$$\color{red}{\boxed{\large{\text{ The boost converter will operate in DCM }}\normalsize}}$$

What DCM duty cycle is needed?

We need a power uplift of 12.8 watts to sustain 16 volts across a 5 Ω output load. So now we reverse back from 12.8 watts and calculate energy transfer (W) per switching cycle.

$$W = \dfrac{12.8\text{ watts}}{100\text{ kHz}} = 128\text{μJ}$$

This means that the peak current in the inductor is: -

$$I_{PK} = \sqrt{\dfrac{2\cdot W}{L}} = 16 \text{ amps}$$

And, given that we know $V_{IN}$ and $L$, we can calculate $t_1$ by: -

$$t_1 = \dfrac{L\cdot I_{PK}}{V_{IN}} = 1.333 \text{ μs}$$

This then leads us to find duty cycle because: -

$$D = \dfrac{t_1}{F_{SW}}$$

$$\color{red}{\boxed{\large{\text{ Given that 100 kHz has a period of 10 μs, D will be 0.1333 }}\normalsize}}$$

Summarizing the above process, we get: -

$$\boxed{D = \dfrac{1}{V_{IN}}\cdot\sqrt{2\cdot L\cdot F_{SW}\cdot P_{UPLIFT}}}$$

The above is my preferred formula but, often you see this: -

$$\boxed{D = \dfrac{1}{V_{IN}}\cdot\sqrt{2\cdot L\cdot F_{SW}\cdot (V_{OUT}-V_{IN})\cdot I_{LOAD}}}$$

And, you often see this: -

$$\boxed{D = \dfrac{1}{V_{IN}}\cdot\sqrt{\dfrac{2\cdot L\cdot F_{SW}\cdot V_{OUT}\cdot (V_{OUT}-V_{IN})}{R_{LOAD}}}}$$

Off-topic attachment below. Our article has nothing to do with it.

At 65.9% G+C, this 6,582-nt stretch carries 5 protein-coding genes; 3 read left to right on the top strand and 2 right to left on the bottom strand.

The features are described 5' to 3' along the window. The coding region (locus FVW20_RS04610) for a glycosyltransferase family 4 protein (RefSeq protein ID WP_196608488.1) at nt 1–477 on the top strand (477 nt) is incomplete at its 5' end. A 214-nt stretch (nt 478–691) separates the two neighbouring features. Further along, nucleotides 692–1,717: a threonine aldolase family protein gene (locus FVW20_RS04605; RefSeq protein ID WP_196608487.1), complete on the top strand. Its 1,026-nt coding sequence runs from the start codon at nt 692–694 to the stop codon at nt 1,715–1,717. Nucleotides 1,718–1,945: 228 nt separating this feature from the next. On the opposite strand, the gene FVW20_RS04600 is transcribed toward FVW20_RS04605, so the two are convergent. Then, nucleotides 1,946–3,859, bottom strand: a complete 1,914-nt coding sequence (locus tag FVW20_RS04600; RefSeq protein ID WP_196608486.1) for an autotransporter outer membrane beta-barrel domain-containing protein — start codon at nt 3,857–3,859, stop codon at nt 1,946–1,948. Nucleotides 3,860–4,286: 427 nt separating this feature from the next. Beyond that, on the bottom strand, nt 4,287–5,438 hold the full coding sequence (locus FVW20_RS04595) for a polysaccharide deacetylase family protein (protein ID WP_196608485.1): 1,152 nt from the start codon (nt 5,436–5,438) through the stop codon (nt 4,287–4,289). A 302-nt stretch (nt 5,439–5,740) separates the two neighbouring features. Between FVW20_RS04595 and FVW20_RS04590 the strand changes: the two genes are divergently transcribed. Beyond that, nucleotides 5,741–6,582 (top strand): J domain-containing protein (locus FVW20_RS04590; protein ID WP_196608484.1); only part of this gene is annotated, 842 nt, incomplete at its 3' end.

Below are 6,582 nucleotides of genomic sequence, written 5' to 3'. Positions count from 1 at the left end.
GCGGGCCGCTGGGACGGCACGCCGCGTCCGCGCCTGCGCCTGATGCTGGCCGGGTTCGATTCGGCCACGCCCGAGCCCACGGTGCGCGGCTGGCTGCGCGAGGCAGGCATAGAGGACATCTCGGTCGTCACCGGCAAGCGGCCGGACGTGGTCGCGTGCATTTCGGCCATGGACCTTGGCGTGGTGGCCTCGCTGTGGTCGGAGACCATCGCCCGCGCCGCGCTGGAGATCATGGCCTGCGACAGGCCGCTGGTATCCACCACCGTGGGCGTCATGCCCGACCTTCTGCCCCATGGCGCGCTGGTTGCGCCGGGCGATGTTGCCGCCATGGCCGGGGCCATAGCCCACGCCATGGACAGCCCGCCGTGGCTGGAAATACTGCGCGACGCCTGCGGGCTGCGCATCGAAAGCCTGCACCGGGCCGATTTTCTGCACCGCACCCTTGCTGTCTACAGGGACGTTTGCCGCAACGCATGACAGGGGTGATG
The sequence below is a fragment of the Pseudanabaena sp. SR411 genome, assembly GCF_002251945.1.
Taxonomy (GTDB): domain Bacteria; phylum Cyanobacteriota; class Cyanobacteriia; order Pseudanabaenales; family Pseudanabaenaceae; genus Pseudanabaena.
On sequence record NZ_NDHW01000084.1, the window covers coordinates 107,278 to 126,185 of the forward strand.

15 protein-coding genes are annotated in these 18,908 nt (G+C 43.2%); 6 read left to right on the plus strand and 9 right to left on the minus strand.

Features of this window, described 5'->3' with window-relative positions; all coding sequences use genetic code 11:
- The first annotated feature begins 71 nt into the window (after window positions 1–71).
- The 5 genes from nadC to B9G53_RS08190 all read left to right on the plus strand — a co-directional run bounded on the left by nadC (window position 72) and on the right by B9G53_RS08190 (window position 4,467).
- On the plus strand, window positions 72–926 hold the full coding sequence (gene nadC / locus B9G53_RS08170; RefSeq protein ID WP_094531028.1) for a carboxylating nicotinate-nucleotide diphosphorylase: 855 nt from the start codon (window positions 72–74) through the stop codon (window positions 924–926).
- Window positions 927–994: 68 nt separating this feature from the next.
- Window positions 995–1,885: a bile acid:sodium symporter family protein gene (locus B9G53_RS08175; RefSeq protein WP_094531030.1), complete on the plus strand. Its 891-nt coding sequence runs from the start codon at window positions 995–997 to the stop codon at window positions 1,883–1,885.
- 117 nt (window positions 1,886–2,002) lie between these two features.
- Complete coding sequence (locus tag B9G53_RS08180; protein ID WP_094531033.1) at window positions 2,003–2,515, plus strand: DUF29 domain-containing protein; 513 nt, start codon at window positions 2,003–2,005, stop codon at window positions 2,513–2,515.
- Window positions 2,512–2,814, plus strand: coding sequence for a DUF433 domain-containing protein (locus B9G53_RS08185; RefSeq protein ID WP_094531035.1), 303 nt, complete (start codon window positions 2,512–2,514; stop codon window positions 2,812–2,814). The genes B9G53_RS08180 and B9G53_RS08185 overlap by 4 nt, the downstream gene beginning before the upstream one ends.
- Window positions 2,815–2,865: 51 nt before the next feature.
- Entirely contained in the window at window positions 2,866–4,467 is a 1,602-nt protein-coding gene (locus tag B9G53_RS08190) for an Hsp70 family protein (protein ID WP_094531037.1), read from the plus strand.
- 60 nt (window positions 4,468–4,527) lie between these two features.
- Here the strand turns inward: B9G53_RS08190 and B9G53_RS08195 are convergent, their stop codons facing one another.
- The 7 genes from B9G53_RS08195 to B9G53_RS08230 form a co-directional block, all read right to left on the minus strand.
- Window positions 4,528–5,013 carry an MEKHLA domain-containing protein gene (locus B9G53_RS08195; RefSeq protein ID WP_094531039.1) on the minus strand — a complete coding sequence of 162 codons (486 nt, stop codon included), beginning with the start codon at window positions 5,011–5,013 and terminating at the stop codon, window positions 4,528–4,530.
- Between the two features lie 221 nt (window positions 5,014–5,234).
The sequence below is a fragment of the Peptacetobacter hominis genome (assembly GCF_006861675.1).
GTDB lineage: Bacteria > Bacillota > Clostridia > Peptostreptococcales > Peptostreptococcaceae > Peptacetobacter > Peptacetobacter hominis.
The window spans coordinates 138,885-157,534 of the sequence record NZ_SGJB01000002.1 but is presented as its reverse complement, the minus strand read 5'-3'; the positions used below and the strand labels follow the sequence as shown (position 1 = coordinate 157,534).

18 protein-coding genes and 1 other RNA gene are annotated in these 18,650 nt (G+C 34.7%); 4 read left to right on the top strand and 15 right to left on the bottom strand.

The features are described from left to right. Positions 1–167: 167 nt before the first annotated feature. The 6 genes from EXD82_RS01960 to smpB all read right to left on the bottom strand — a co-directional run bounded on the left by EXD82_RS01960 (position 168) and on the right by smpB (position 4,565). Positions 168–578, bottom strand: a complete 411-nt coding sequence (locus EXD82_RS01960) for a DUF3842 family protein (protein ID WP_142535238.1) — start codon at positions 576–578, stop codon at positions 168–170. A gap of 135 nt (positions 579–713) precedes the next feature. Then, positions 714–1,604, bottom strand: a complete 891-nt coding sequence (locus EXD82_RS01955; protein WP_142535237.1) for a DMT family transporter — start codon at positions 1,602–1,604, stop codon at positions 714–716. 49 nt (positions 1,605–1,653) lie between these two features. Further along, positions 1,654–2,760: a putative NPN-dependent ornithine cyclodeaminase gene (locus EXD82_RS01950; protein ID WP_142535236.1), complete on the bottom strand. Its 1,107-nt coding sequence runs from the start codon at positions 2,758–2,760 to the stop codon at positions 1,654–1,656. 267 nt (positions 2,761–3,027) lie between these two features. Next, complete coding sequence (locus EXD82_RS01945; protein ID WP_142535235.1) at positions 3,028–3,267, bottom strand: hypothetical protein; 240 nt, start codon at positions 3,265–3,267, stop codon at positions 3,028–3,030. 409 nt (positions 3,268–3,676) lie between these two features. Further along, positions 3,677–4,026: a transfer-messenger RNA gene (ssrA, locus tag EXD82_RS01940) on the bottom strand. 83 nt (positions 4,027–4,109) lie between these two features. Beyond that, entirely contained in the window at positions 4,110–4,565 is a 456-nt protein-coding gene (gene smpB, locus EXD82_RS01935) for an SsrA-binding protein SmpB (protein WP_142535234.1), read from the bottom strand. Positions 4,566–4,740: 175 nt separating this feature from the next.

Voltage Transfer Equation

To calculate the voltage transfer equation, take the above formula and re-arrange to get this: -

$$\dfrac{D^2\cdot R_{LOAD}\cdot V_{IN}^2}{2\cdot L\cdot F_{SW}} = V_{OUT}\cdot(V_{OUT} - V_{IN})$$

$$= \dfrac{D^2\cdot R_{LOAD}}{2\cdot L\cdot F_{SW}} = \dfrac{V_{OUT}^2}{V_{IN}^2} - \dfrac{V_{OUT}}{V_{IN}}$$

Then solve the emerging quadratic equation to get this DCM formula: -

$$\boxed{\dfrac{V_{OUT}}{V_{IN}} = \dfrac{1}{2} + \sqrt{\dfrac{1}{4} +\dfrac{D^2\cdot R_{LOAD}}{2\cdot L\cdot F_{SW}}}}$$

Also recall that the boundary and CCM formula is this: -

$$\boxed{\dfrac{V_{OUT}}{V_{IN}} = \dfrac{1}{1-D}}$$


  • The output voltage in DCM is observably load dependent.
  • The output voltage in CCM is not load dependent.

When dropping into DCM from CCM, this can lead to output instabilities especially if load variations cause the mode to continually fluctuate.


This is the schematic: -

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This is a transient analysis of the resulting waveform: -

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As you can see, the output voltage ($V_{O}$ in blue) hits 16 volts very nicely and, as expected, the peak inductor current ($I_{PK}$ in green) is 16 amps.

Transient analysis with non-ideal (UF5408) diode: -

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Now, the output voltage is around 15 volts due to the forward conduction diode losses. But, as I said earlier, the control-loop that monitors $V_{OUT}$ will make the necessary adjustments to D to ensure that 16 volts is produced.


At these voltages, you really should consider a Schottky diode. Half the forward drop would make a difference here, and they are fast too. The higher reverse leakage is not much of an issue in this application. However, +1 anyway :-) Olin Lathrop 21 days ago

@Olin yes of course. However this isn't a real design and I purposefully tried to be a little extreme with things to explain the theory (still ongoing)..... Andy aka 21 days ago